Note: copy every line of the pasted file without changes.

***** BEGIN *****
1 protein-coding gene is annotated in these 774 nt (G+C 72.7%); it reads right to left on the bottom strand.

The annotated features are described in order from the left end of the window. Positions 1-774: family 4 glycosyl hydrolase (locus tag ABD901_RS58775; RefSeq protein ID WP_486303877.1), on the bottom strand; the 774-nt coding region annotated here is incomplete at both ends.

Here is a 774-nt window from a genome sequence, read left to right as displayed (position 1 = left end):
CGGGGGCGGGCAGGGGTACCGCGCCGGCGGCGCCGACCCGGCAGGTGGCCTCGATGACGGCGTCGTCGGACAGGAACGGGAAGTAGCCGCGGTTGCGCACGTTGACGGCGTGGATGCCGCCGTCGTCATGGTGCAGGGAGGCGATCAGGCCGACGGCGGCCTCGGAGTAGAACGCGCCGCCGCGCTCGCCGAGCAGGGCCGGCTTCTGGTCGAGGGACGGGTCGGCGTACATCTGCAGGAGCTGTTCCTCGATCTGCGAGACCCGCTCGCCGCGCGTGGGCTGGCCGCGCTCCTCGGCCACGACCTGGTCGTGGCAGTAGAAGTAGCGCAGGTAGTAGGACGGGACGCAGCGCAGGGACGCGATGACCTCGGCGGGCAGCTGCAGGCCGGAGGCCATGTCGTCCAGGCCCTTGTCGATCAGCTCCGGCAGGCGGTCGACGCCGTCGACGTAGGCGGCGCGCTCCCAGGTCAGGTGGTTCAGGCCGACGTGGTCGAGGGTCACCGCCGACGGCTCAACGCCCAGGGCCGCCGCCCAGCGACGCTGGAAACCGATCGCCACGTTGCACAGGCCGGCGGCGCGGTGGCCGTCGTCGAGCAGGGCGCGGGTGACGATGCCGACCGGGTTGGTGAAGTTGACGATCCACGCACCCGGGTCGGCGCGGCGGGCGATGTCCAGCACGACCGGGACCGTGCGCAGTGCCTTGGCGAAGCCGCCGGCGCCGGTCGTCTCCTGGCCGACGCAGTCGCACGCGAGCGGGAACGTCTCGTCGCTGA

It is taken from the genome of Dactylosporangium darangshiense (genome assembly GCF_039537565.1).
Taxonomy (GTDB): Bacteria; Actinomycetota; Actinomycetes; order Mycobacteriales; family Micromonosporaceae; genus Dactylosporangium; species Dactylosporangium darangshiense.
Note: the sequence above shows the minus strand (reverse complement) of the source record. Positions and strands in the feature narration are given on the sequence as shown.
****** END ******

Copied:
1 protein-coding gene is annotated in these 774 nt (G+C 72.7%); it reads right to left on the bottom strand.

The annotated features are described in order from the left end of the window. Positions 1-774: family 4 glycosyl hydrolase (locus tag ABD901_RS58775; RefSeq protein ID WP_486303877.1), on the bottom strand; the 774-nt coding region annotated here is incomplete at both ends.

Here is a 774-nt window from a genome sequence, read left to right as displayed (position 1 = left end):
CGGGGGCGGGCAGGGGTACCGCGCCGGCGGCGCCGACCCGGCAGGTGGCCTCGATGACGGCGTCGTCGGACAGGAACGGGAAGTAGCCGCGGTTGCGCACGTTGACGGCGTGGATGCCGCCGTCGTCATGGTGCAGGGAGGCGATCAGGCCGACGGCGGCCTCGGAGTAGAACGCGCCGCCGCGCTCGCCGAGCAGGGCCGGCTTCTGGTCGAGGGACGGGTCGGCGTACATCTGCAGGAGCTGTTCCTCGATCTGCGAGACCCGCTCGCCGCGCGTGGGCTGGCCGCGCTCCTCGGCCACGACCTGGTCGTGGCAGTAGAAGTAGCGCAGGTAGTAGGACGGGACGCAGCGCAGGGACGCGATGACCTCGGCGGGCAGCTGCAGGCCGGAGGCCATGTCGTCCAGGCCCTTGTCGATCAGCTCCGGCAGGCGGTCGACGCCGTCGACGTAGGCGGCGCGCTCCCAGGTCAGGTGGTTCAGGCCGACGTGGTCGAGGGTCACCGCCGACGGCTCAACGCCCAGGGCCGCCGCCCAGCGACGCTGGAAACCGATCGCCACGTTGCACAGGCCGGCGGCGCGGTGGCCGTCGTCGAGCAGGGCGCGGGTGACGATGCCGACCGGGTTGGTGAAGTTGACGATCCACGCACCCGGGTCGGCGCGGCGGGCGATGTCCAGCACGACCGGGACCGTGCGCAGTGCCTTGGCGAAGCCGCCGGCGCCGGTCGTCTCCTGGCCGACGCAGTCGCACGCGAGCGGGAACGTCTCGTCGCTGA

It is taken from the genome of Dactylosporangium darangshiense (genome assembly GCF_039537565.1).
Taxonomy (GTDB): Bacteria; Actinomycetota; Actinomycetes; order Mycobacteriales; family Micromonosporaceae; genus Dactylosporangium; species Dactylosporangium darangshiense.
Note: the sequence above shows the minus strand (reverse complement) of the source record. Positions and strands in the feature narration are given on the sequence as shown.